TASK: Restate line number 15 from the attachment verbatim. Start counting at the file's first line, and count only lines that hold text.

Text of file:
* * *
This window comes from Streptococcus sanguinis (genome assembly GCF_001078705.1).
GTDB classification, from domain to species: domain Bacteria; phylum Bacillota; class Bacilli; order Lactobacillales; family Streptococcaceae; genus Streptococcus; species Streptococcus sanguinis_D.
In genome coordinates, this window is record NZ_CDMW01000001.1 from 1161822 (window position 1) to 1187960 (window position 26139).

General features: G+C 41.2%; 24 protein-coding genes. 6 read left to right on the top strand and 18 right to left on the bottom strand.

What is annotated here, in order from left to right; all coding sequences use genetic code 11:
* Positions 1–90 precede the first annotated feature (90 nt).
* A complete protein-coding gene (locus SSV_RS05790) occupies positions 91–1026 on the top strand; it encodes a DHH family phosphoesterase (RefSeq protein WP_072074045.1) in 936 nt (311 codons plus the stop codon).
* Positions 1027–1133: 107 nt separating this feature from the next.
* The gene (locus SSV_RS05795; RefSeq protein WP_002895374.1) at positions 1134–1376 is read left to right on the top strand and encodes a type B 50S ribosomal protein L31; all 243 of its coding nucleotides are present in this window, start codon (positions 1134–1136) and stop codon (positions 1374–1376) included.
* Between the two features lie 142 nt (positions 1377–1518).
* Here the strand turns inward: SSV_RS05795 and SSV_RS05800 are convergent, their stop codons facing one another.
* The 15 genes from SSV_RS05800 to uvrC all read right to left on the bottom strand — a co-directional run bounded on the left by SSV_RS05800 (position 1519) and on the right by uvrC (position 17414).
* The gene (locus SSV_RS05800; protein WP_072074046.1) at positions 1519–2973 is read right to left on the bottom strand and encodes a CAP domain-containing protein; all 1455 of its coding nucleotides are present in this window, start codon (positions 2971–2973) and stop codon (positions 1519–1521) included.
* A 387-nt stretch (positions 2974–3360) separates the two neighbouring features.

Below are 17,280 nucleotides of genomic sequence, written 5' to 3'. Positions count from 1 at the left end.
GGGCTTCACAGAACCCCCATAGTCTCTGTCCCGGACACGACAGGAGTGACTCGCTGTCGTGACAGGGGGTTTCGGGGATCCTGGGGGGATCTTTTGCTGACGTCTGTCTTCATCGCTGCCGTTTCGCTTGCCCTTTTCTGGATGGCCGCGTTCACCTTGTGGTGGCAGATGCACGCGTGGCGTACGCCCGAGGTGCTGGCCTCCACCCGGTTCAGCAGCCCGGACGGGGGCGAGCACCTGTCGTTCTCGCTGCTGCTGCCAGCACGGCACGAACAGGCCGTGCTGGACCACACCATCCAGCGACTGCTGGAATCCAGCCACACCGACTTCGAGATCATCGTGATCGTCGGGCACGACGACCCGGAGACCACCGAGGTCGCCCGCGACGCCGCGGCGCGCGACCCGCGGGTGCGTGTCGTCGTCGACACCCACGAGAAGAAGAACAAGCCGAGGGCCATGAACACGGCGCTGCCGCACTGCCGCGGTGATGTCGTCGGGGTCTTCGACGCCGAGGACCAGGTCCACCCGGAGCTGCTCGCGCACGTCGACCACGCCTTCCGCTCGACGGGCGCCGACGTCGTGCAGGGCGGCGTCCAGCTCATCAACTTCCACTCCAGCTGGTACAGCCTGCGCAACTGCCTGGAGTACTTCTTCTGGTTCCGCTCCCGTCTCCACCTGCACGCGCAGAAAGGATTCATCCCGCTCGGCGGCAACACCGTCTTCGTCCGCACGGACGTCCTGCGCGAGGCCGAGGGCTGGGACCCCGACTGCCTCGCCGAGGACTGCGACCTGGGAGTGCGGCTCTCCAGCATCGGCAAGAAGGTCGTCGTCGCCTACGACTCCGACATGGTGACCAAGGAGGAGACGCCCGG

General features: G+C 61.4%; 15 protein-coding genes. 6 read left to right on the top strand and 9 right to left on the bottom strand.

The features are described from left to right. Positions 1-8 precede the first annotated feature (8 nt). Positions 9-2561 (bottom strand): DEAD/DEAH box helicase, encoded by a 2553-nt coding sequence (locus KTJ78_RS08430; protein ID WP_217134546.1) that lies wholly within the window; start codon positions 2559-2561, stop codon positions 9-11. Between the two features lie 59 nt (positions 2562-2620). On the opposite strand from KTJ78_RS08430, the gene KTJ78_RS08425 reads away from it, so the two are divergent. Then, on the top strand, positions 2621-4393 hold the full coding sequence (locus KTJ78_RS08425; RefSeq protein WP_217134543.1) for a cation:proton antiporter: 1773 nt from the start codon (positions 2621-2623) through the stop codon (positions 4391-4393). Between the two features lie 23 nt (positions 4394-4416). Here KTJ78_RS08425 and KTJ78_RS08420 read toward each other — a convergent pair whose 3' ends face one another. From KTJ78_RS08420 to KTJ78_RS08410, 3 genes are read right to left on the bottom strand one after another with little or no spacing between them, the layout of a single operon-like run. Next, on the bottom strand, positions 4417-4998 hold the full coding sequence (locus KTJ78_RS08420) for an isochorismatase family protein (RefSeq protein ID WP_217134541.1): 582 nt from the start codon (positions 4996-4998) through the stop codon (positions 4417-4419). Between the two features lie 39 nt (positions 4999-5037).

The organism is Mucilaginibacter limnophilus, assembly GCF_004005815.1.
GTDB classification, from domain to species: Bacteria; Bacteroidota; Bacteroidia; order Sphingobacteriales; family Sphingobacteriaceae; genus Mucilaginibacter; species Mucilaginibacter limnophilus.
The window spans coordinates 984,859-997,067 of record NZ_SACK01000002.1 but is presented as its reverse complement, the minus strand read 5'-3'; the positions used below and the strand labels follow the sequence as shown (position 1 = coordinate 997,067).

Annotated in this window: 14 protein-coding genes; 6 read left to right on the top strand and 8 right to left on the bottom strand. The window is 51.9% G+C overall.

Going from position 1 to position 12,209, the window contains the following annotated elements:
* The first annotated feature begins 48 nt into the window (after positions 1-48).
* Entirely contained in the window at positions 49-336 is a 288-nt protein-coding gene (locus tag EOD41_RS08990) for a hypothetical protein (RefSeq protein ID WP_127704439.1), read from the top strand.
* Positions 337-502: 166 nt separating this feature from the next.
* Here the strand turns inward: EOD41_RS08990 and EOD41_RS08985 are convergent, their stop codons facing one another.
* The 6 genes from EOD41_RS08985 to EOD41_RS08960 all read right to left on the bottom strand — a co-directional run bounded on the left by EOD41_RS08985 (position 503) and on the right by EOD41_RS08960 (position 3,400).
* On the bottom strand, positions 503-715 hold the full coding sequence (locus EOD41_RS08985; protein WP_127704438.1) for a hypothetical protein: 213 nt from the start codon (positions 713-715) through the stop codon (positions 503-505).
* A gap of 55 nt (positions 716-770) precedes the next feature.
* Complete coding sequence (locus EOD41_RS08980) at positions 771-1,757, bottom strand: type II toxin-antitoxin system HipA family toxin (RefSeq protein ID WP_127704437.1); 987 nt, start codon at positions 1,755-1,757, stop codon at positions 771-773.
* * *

Below are 17,280 nucleotides of genomic sequence, written 5' to 3'. Positions count from 1 at the left end.